Artificial turf fields have been gaining popularity for being low maintenance and eco-friendly because it doesn’t need to be watered, fertilized, or mowed. Is it truly beneficial and environmentally friendly to put down synthetic turf? Let’s explore 6 factors to consider about this field installation.
1. Maintenance for artificial turf fields
It is incorrect to think that synthetic fields require less maintenance than natural turf grass or to say that these fields are maintenance free. Artificial turf grass fields require:
- Additional infill
- Irrigation because of high temperatures on hot days
- Chemical disinfectants
- Sprays to reduce static cling and odors
- Drainage repair and maintenance
- Erasing and repainting temporary lines
- Removing debris accumulation
2. Costs start to add up
Long-term costs are less with natural turf fields compared to artificial turf fields. Artificial fields need replacing every 8-10 years, whereas a natural turf field requires consistent maintenance and occasional replacing. When artificial turf needs renovating every 8-10 years, there is a hidden cost of disposal of materials. Since the fields are filled with a ground-up rubber material, the material may require special disposal which could be costly.
3. Players prefer natural turf
A recent survey of 1,511 active NFL players by the NFL Players Association found:
- 73% of the players preferred playing on natural turf grass field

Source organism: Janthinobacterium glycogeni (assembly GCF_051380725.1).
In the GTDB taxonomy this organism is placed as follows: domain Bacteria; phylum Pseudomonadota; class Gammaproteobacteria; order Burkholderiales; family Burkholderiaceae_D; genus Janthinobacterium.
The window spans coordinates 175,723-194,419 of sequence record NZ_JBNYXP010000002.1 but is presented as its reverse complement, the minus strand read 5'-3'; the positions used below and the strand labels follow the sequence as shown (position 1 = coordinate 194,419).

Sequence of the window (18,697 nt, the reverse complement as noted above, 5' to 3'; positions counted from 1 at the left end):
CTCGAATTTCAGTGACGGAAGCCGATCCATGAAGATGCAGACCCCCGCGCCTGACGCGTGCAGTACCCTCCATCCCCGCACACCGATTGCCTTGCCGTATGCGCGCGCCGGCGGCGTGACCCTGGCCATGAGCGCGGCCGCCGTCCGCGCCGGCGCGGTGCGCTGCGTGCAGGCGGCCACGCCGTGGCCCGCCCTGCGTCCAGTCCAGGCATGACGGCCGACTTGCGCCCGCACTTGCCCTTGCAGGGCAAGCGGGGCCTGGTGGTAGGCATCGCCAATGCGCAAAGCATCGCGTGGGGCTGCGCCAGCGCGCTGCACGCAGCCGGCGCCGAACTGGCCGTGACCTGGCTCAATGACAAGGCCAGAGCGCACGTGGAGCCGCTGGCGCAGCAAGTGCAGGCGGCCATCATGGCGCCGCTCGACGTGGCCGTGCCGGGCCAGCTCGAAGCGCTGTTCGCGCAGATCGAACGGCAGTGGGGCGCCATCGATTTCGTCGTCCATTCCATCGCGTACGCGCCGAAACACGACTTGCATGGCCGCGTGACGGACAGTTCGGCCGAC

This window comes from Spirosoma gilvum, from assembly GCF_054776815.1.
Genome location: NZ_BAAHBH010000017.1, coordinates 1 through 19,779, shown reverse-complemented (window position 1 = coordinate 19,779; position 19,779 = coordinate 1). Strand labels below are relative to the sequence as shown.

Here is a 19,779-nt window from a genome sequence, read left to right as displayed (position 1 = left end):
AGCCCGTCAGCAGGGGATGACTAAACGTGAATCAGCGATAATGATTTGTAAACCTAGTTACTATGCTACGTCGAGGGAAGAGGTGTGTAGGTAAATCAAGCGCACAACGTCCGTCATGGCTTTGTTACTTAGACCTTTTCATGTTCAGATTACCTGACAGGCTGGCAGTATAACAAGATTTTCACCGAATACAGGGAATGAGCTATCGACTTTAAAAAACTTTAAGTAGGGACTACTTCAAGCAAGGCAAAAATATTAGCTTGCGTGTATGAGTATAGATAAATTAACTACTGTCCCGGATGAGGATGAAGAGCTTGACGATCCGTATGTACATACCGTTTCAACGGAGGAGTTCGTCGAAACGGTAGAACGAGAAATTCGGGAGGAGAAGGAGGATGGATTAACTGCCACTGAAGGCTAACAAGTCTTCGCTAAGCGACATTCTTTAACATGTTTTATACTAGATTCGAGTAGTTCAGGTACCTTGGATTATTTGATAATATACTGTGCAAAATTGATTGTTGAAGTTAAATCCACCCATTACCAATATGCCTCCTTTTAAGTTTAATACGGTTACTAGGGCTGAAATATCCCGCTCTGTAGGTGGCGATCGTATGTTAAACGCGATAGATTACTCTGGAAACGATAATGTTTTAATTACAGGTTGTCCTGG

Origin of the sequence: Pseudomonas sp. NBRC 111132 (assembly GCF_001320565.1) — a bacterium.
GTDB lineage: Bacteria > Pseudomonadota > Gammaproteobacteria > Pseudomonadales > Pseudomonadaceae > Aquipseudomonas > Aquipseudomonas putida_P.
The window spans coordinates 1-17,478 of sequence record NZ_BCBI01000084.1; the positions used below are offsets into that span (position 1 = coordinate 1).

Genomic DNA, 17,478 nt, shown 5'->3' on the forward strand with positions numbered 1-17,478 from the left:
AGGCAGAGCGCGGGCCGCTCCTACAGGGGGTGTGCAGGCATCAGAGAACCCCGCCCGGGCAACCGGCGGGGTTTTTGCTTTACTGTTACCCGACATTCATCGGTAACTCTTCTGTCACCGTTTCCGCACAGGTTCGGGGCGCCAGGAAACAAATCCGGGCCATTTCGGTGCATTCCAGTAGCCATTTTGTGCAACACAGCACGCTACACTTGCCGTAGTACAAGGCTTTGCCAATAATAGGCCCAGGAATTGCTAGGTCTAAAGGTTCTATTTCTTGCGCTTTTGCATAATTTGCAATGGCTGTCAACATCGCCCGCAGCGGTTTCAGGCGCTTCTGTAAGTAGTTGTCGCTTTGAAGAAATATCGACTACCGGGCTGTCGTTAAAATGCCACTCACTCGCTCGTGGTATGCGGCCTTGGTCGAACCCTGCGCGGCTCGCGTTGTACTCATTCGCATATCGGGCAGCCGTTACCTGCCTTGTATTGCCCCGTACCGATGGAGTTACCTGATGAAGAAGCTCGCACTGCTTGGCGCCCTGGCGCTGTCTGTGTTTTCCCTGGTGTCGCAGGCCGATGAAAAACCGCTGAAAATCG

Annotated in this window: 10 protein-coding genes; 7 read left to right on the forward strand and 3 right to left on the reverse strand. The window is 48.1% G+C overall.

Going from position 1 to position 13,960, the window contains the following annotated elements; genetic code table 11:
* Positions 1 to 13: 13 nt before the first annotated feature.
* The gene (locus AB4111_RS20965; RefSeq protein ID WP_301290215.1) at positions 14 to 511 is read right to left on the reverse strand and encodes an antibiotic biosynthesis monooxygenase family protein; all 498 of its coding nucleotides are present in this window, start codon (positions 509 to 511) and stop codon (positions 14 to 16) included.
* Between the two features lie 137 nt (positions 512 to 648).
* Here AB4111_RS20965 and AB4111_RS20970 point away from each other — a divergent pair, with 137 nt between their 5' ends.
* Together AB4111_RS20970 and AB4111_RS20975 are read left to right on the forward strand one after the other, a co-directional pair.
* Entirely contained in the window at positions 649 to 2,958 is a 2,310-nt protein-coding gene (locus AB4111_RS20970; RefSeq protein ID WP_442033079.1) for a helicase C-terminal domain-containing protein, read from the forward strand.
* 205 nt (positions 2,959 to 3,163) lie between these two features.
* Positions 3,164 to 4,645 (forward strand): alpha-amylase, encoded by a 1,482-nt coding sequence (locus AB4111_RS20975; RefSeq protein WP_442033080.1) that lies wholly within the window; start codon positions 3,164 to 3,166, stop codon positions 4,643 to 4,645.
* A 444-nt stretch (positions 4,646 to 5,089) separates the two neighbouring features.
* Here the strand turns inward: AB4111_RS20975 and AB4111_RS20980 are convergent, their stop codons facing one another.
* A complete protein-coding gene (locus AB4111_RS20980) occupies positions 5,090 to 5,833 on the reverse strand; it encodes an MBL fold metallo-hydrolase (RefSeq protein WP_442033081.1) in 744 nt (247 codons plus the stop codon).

- 18% preferred artificial turf
- 9% of the players had no preference
4. Player injuries are a concern
There is little to no research comparing injuries incurred on new artificial turf fields vs. natural turf fields. Some data indicates that the traditional artificial turf fields increased athlete injury, primarily due to increased surface hardness. NFL players were asked in a 2006 survey “Which surface do you think causes more soreness and fatigue to play on?”
- 74% felt that artificial turf systems were more responsible for fatigue
- 21% felt they were the same
- 5% felt like natural grass systems increased fatigue
- The most common comment was in the open survey section was “make all fields grass to prevent injuries.”
5. Potential infections increase
The potential for increased spread of infections among players has been under close inspection when it comes to artificial turf complexes. In a report titled “Texas Football Succumbs to Virulent Staph Infection From Turf”, at least 276 football players were reported to be infected with an antibiotic-resistant staph infection. These infections were primarily associated with increased skin abrasions stemming from artificial turf.
6. High temperatures are an issue
Artificial fields cannot be played on all the time due to the higher temperature on summer days. The surface temperatures of artificial fields have been documented as high as 199°F on a day with an air temperature of 98°F. Researchers at Brigham Young University reported that “the surface temperature of a synthetic football field on campus averaged 117°F, with a daily high of 157°F. On an adjacent natural turf field, the surface temperature averaged 78°F, with a daily high of 89°F.” Artificial turf fields can be cooled down with irrigation but it is only a short-term fix. The only permanent fix for this issue is having the field be in an indoor facility. Because of these high temperatures, an artificial field will remain largely unusable during warm days. Additionally, practicing on an artificial field could increase the incidence of heat stroke, muscle cramping, and overall athlete fatigue.
Keep these 6 factors in mind when considering an installation of an artificial turf field.